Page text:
Nutrition: Learning Styles and Training Essays

Submitted By kfinster
Words: 3248
Pages: 13

Today we believe that an organization’s competitive success is achieved by people (Pfeffer, 1994). Meaning, skills and performance of people within an organization are critical for progression. Training is understood as attainment and learning of skills and knowledge in order to perform the job and duties efficiently that meets an employer’s expectations. Much successful organization’s utilize and invest a large portion of cost into training believing that educating new employees will enhance employee performance meanwhile increasing the organizations revenue. There is conformity that knowledge, skills and overall culture behaviors sustained through training is highly important. When it fails to meet such standards training loses its value. Generally speaking, the higher the employees performance the higher the company’s productivity and in the long run, the higher the retention rates, cost probability, and productivity.
Training Evolution-History and Background
Before World War II, the orderly types of occupational training that have been developed today are now unusual learning methods practiced in workplace today. In early years, training procedures were fulfilled by experience within the workplace. For inexperienced employees it was beneficial to spend a course of time shadowing with high performing staff members to access the knowledge required to meet company expectations. Employees unable to find assistance from fellow collogues, work preparation was a matter of trial and error. The transition toward structured training began near the 1950s with integrating “trade” courses into high school curriculum. Implementing business courses to educate young adults on the job skills in a structured atmosphere became a routine. As time transgressed this education program was progressed more commonly in the public education systems, then soon shifted into the work place. However, structured safety preventions on the job site were not established until the 1970s when Occupational Safety and Health Administration (OSHA) were founded and became influential in enforcing safety procedures. The upbringing of OSHA brought many positive attributes to employers to maintain safe environments free from unsafe work conditions. However, there were also a lot of negative views of the OSHA from organizations that had created well structured training programs but were complied with safety assessments given from external parties even if the current training curriculum worked effectively. Companies were ordered to share federal safety practices with staff members and developing programs to enforce, monitor and report compliance relating to the regulations given by OSHA (Osterman 1995).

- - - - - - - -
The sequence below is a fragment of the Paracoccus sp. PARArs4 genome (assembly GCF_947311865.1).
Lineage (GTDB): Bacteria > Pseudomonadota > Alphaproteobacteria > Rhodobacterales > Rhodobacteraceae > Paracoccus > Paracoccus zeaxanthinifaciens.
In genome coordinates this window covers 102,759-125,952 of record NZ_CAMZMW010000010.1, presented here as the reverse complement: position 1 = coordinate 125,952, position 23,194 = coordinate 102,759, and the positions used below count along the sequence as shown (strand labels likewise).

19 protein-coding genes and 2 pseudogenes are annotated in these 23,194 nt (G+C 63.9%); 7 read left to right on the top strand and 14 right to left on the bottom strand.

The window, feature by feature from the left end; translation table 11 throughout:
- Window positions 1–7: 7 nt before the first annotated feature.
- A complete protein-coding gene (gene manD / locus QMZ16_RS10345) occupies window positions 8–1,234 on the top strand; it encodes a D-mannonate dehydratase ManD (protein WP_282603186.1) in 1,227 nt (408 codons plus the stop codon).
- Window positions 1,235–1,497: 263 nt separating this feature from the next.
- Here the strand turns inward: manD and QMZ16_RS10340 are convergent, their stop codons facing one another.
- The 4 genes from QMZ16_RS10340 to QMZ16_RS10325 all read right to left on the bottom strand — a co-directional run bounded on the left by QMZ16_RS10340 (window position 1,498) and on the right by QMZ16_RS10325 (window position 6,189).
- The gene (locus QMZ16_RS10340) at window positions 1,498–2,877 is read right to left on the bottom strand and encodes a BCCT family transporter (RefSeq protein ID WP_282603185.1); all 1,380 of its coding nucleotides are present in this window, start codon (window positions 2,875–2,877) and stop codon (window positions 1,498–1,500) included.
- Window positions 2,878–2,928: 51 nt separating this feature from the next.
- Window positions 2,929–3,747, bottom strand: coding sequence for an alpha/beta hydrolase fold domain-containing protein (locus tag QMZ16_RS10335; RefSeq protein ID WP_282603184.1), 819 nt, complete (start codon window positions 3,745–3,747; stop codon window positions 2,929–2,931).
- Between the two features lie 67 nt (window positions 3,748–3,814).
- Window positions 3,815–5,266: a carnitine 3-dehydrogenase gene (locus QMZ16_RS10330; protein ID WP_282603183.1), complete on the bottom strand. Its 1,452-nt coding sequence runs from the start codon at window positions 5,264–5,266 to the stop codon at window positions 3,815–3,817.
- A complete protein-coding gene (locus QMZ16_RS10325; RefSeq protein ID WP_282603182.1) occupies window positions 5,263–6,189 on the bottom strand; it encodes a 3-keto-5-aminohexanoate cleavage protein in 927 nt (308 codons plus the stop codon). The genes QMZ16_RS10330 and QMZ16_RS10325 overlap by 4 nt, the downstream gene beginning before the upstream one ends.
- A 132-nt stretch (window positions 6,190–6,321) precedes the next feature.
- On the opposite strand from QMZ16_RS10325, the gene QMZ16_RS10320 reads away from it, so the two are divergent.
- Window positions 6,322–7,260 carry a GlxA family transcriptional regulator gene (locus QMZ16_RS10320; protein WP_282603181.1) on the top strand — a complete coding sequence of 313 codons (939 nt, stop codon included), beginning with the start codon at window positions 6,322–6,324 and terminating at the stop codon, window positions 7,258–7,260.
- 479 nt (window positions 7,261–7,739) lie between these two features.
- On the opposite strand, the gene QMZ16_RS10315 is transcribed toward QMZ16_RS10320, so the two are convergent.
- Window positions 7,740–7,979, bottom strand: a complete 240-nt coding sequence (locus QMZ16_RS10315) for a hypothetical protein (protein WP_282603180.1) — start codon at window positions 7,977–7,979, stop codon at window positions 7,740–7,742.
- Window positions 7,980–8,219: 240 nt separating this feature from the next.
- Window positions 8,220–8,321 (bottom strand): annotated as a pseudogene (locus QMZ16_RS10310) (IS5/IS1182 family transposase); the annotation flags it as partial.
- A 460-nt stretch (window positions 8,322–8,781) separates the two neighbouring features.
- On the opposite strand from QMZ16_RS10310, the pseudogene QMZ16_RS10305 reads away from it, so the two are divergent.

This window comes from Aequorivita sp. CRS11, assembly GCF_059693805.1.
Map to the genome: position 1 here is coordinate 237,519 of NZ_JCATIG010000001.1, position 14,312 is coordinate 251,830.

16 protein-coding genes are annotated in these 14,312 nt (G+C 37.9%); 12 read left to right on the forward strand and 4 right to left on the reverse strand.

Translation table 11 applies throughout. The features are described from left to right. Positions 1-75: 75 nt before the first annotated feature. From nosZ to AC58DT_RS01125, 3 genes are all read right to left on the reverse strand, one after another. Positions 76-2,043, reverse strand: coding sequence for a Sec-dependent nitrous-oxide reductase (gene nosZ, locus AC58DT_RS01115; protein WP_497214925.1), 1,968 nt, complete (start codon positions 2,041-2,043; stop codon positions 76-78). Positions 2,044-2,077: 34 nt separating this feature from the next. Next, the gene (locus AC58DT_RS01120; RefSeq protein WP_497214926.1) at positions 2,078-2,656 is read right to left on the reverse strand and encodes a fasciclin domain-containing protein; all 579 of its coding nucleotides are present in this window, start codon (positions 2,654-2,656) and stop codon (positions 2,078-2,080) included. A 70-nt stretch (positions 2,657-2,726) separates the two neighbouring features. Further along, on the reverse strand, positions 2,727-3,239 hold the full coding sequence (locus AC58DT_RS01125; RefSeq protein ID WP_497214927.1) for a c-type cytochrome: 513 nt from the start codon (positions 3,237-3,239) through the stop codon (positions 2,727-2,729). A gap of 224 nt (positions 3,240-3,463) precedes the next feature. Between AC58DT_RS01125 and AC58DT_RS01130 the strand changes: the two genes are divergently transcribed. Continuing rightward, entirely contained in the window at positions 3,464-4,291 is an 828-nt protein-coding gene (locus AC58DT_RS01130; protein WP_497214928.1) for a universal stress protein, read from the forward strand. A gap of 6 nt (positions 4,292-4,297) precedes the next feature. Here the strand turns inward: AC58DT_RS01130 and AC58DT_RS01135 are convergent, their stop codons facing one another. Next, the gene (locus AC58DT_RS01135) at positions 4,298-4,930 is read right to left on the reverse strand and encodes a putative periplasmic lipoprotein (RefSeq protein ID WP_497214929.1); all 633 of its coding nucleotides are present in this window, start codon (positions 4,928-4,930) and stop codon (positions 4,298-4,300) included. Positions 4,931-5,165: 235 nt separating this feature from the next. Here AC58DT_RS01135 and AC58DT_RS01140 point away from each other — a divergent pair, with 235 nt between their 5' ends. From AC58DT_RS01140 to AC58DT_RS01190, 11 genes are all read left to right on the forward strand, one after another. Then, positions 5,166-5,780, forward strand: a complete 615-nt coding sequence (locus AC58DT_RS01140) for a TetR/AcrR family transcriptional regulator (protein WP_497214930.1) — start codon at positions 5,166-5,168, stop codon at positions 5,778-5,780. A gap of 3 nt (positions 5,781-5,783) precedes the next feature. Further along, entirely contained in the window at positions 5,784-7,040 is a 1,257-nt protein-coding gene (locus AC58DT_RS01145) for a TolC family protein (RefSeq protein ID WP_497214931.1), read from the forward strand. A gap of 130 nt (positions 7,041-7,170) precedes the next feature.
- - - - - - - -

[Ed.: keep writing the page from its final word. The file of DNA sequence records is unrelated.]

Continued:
Which evolved into a new generation of training, there continued to be many errors that needed to be revised and changed through occupational training programs. At this time the American personnel contained participants from the Great Depression, Veterans from World War II, and the baby boomers. These formed a diverse culture full of differences in values, learning styles and generations. Due to the amount of diversity in training groups, learning barriers arose amongst trainees because most the programs consisted of a “one size fits all” mentality. This approach didn’t fulfill the learning needs among untrained employees. Due to the lack of productivity from these employees, companies adopted the idea to add multiple training styles in- turn would personally engage and be custom to different audiences from one generation to the next. Professional instructors teaching these programs began around this time and are still common today. With modern technology, we have more useful learning tools to help each employee advance their knowledge for example: training videos, computer-based training, PowerPoint presentations and more (Altman, Brian 2009).
Complexity of the Training- Effects on Employers and Employees.
There are many